Ever wanted to know more about sorghum*, besides wondering if it’s a dental disorder?
I didn’t either, until I found some growing in my yard. I’ll point out that my yard is located much closer to city skyscrapers than to any fields in Kansas, Texas or Nebraska, the top producers of sorghum in the U.S.
A few months ago, we thought we were growing corn. What appeared to be a corn stalk poked out from the bad soil between our yard and our neighbor’s in an area where only weeds have had success in the past. Coming so late in the season, we were sad that it would never have time to grow as high as an elephant’s eye, and since the weather is cooling, would likely linger for another month at its current height of two and a half feet.
Hours of gazing at small photos of corn stalks on the internet led me to conclude that while our plant has leaves like a corn plant, it’s not corn.
In an attempt to be encouraging, a neighbor, who’s grown corn herself, suggested we might be growing feed corn for livestock (useful for a neighborhood with many small dogs and one orange cat), or possibly something we could pop and slather with butter. But it’s neither. What’s appeared most recently is not silk, but growths that look like feather dusters of tiny seeds.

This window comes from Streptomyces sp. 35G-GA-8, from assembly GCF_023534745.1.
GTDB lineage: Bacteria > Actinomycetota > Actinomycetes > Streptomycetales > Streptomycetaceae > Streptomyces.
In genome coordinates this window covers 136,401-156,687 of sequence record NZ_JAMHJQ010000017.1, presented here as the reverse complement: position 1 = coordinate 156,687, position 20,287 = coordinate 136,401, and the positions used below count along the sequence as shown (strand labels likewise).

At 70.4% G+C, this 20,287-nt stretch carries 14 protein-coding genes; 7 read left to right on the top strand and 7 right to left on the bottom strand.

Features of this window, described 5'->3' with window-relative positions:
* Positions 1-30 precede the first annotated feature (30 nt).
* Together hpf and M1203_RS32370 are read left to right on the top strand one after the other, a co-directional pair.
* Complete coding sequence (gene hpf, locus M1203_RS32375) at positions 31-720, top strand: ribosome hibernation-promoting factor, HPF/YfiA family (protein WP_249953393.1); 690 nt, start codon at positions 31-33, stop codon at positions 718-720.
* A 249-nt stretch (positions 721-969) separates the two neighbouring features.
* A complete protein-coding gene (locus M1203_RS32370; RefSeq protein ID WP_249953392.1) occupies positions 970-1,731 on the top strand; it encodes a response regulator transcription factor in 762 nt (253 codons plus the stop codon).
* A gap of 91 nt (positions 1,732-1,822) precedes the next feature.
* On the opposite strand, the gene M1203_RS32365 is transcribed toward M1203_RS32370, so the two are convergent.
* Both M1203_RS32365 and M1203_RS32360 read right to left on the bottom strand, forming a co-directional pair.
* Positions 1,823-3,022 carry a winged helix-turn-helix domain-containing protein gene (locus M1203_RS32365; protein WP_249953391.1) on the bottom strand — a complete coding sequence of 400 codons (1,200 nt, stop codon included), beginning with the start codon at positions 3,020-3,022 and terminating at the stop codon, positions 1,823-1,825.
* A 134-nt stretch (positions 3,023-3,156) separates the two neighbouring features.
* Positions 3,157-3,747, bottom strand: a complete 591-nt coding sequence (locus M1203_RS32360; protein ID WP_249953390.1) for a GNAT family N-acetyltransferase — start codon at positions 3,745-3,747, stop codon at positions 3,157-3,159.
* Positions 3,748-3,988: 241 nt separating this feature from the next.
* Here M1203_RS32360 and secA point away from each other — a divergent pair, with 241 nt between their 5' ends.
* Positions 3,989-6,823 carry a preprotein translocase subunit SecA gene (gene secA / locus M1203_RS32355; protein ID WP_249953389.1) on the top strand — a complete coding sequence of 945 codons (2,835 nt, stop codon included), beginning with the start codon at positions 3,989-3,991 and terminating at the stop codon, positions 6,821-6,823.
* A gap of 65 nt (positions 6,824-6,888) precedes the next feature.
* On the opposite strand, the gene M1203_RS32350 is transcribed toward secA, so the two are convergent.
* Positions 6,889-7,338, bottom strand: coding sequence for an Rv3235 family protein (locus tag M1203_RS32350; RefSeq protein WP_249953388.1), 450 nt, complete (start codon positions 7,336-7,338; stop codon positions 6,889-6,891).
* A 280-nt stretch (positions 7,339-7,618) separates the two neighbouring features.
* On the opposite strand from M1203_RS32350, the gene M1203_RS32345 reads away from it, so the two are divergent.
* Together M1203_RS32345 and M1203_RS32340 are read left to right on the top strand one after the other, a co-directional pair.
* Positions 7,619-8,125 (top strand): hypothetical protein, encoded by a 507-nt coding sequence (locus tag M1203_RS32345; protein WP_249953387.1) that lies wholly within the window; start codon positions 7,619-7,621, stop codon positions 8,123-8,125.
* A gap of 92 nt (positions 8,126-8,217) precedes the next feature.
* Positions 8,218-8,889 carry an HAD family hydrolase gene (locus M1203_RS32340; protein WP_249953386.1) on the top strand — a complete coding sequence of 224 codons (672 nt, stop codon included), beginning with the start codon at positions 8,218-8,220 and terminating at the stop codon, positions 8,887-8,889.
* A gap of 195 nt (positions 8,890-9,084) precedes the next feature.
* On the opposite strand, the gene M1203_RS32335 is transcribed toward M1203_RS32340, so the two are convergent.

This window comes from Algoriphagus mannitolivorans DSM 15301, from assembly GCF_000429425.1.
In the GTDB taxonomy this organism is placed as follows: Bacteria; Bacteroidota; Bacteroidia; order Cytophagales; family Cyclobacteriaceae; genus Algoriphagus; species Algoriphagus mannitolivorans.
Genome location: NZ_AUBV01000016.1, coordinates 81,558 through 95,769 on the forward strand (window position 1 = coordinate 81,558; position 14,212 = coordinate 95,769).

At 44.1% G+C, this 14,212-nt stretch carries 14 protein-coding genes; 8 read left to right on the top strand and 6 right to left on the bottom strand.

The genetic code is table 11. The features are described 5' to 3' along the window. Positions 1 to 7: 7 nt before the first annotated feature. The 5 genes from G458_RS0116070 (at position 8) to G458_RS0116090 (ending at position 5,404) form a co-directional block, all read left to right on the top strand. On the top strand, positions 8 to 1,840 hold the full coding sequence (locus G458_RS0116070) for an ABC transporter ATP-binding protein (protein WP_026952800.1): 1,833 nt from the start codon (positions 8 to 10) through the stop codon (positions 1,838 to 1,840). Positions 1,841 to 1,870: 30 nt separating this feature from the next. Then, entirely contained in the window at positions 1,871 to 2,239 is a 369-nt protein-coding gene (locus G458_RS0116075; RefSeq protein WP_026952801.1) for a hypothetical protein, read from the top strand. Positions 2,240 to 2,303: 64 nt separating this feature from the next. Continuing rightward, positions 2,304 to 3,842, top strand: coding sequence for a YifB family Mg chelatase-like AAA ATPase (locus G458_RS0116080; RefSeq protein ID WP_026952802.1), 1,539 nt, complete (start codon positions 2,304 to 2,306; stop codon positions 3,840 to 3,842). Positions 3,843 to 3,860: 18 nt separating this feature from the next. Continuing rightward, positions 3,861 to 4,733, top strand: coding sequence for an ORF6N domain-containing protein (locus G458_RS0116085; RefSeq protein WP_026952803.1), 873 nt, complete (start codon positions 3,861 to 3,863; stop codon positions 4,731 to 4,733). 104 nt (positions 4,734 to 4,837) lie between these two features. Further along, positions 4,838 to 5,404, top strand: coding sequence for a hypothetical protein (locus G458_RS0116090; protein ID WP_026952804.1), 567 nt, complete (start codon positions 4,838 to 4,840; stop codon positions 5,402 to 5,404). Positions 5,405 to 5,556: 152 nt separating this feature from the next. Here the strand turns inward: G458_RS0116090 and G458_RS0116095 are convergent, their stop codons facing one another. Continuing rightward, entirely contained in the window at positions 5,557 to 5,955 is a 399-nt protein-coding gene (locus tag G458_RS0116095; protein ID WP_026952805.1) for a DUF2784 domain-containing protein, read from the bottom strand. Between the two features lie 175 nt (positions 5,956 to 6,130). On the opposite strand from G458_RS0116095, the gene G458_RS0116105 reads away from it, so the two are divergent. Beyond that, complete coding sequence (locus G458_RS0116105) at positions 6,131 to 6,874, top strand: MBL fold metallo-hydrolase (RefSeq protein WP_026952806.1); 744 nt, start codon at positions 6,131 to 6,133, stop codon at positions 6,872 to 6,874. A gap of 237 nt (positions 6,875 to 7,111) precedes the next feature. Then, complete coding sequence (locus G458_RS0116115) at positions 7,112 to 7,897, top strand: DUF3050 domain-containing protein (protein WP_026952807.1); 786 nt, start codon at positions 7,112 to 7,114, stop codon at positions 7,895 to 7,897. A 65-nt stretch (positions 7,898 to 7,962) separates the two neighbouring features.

Sometime this year, I read a headline that said, “Sorghum making a rebound in Europe thanks to climate change.” That news meant nothing to me a few months ago, but today it’s bristling with significance.
The European sorghum is thriving because of warmer, dryer weather. This past summer set records for hot, dry weather on the West Coast of the U.S. Our thermometer hit 108 in June. Wherever the seeds for our plant came from—a windstorm blowing in from the Midwest or a bird dropping— they found the right climate to thrive in for 2021.
The last time neighbors congregated on our block was to watch the power company install two new street lights. Having already had conversations about our plant with a few neighbors, it appears our sorghum has the potential to become another roadside attraction. The local bird population already shows keen interest and may help build a flourishing local crop starting in 2022.
*Sorghum is a grass grown originally in Africa and used for animal feed, alcohol production and a biofuel. (Wikipedia)